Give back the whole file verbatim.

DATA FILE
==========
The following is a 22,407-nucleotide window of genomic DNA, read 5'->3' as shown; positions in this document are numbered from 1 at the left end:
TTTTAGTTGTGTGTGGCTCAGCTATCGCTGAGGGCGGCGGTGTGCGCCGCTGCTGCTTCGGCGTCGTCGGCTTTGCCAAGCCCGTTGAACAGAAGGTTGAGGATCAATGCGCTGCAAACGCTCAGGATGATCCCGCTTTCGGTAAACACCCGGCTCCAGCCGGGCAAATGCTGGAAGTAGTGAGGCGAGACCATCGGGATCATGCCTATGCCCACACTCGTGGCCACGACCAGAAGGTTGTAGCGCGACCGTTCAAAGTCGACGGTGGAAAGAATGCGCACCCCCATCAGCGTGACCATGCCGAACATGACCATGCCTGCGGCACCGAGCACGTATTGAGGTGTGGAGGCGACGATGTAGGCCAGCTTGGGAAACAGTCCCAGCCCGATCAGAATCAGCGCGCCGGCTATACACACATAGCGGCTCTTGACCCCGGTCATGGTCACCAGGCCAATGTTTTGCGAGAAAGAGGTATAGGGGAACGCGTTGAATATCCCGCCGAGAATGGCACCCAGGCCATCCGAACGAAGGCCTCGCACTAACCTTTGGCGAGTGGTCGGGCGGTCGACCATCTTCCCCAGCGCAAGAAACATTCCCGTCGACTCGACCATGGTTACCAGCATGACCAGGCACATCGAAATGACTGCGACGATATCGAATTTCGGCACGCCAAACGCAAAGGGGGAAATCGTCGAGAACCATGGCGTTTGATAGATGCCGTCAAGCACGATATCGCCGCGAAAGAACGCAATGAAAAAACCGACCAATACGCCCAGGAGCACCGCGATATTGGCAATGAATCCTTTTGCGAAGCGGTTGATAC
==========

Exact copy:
The following is a 22,407-nucleotide window of genomic DNA, read 5'->3' as shown; positions in this document are numbered from 1 at the left end:
TTTTAGTTGTGTGTGGCTCAGCTATCGCTGAGGGCGGCGGTGTGCGCCGCTGCTGCTTCGGCGTCGTCGGCTTTGCCAAGCCCGTTGAACAGAAGGTTGAGGATCAATGCGCTGCAAACGCTCAGGATGATCCCGCTTTCGGTAAACACCCGGCTCCAGCCGGGCAAATGCTGGAAGTAGTGAGGCGAGACCATCGGGATCATGCCTATGCCCACACTCGTGGCCACGACCAGAAGGTTGTAGCGCGACCGTTCAAAGTCGACGGTGGAAAGAATGCGCACCCCCATCAGCGTGACCATGCCGAACATGACCATGCCTGCGGCACCGAGCACGTATTGAGGTGTGGAGGCGACGATGTAGGCCAGCTTGGGAAACAGTCCCAGCCCGATCAGAATCAGCGCGCCGGCTATACACACATAGCGGCTCTTGACCCCGGTCATGGTCACCAGGCCAATGTTTTGCGAGAAAGAGGTATAGGGGAACGCGTTGAATATCCCGCCGAGAATGGCACCCAGGCCATCCGAACGAAGGCCTCGCACTAACCTTTGGCGAGTGGTCGGGCGGTCGACCATCTTCCCCAGCGCAAGAAACATTCCCGTCGACTCGACCATGGTTACCAGCATGACCAGGCACATCGAAATGACTGCGACGATATCGAATTTCGGCACGCCAAACGCAAAGGGGGAAATCGTCGAGAACCATGGCGTTTGATAGATGCCGTCAAGCACGATATCGCCGCGAAAGAACGCAATGAAAAAACCGACCAATACGCCCAGGAGCACCGCGATATTGGCAATGAATCCTTTTGCGAAGCGGTTGATAC